With the stroke of a pen, Illinois Governor Bruce Rauner completed the state legislature’s effort to repeal a 26-year-old ban on happy hours. After moving through the State House and Senate fairly quickly this spring, the measure has been in the hands of the governor since the end of May. Governor Rauner’s approval of the bill last week was met with mixed reactions as some bar owners celebrated the possible opportunities while others worried about the potential impact to overindulgence and drunk driving .
Previous Ban on Discounted Drinks
During the late 1980’s, a new wave of awareness regarding impaired driving and drunk driving was sweeping the country. Advertising campaigns, interest groups, and even the United States Surgeon General expressed the need to curb the dangerous practice of driving under the influence (DUI). In 1989, Illinois lawmakers took action and passed a ban on happy hours and any other discounts on alcoholic beverages. The effort was designed to decrease alcohol consumption in public places, and therefore, the likelihood of DUI.
New Regulations and Freedoms
The repeal of the ban is effective immediately, and includes requirements for bartenders and servers to undergo responsible server training. It also permits an establishment to offer discounts on drinks containing alcohol for up to 4 hours per day and up to 15 hours per week. The discounts must be clearly posted for at least one week in advance and may not extend beyond 10 pm. Two-for-one and all-you-can-drink specials are not permitted, except for limited applications in private party settings. An establishment may not give away alcoholic drinks as prizes, nor encourage or permit drinking games. Violations of the new law can result in the revocation of an establishment’s liquor license.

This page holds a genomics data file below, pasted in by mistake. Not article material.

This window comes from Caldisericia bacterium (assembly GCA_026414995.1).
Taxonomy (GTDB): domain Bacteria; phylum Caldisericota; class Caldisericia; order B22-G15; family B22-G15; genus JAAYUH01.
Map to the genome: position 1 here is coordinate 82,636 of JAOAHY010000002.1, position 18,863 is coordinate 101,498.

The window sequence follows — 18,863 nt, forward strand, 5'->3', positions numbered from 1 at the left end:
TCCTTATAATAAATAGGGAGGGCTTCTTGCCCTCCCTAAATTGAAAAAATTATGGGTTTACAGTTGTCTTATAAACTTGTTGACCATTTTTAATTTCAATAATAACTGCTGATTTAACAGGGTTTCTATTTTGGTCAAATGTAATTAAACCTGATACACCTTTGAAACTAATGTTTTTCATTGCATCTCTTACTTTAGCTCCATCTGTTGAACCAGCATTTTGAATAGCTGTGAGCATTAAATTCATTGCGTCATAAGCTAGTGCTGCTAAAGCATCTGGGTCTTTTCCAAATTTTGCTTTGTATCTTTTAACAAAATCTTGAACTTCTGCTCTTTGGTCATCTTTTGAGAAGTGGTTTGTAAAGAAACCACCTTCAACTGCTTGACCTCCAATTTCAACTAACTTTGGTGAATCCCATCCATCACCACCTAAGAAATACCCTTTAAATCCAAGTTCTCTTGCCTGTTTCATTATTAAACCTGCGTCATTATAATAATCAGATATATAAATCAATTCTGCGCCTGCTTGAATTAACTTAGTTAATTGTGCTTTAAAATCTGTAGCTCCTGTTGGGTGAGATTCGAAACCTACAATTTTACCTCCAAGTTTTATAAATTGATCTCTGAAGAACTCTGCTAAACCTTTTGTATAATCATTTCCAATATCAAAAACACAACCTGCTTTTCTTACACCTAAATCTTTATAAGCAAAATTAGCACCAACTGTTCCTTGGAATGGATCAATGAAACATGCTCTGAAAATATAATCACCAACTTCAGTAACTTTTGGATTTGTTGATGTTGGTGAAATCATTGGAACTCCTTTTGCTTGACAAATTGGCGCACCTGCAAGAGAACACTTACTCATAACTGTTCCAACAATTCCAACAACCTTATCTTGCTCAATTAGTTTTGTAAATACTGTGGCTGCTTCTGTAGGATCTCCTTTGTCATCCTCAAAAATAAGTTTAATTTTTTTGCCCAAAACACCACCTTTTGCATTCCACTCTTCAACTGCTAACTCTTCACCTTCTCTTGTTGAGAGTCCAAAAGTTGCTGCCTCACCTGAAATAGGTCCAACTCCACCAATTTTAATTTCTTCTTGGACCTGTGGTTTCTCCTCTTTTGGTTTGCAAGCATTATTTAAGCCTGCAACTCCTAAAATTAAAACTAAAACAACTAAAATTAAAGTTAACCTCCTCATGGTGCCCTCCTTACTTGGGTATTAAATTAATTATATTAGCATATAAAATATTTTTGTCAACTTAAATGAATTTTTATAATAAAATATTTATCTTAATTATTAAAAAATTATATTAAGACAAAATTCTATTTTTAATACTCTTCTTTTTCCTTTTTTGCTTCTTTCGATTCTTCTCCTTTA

The response to the happy hour ban repeal has certainly not been unanimous. A number of bar owners have welcomed the changes, recognizing the business opportunities they may present. Others have been quite vocal in their displeasure, raising concerns regarding the behavior of drunk patrons and the increased risk of impaired driving. In between the two sides, law enforcement officials, especially downstate, did not seem to be too worried, citing personal responsibility, rather than drink discounts, as the variable in question.
As happy hours spring back up in bars and restaurants around the area, you must still be aware that DUI penalties can be serious and may impact your life for years to come. If you have been charged with driving under the influence, contact an experienced criminal defense attorney in Joliet . Our knowledgeable team will review your case and help you understand the options available under law. Call 815-740-4025 to schedule your initial consultation today.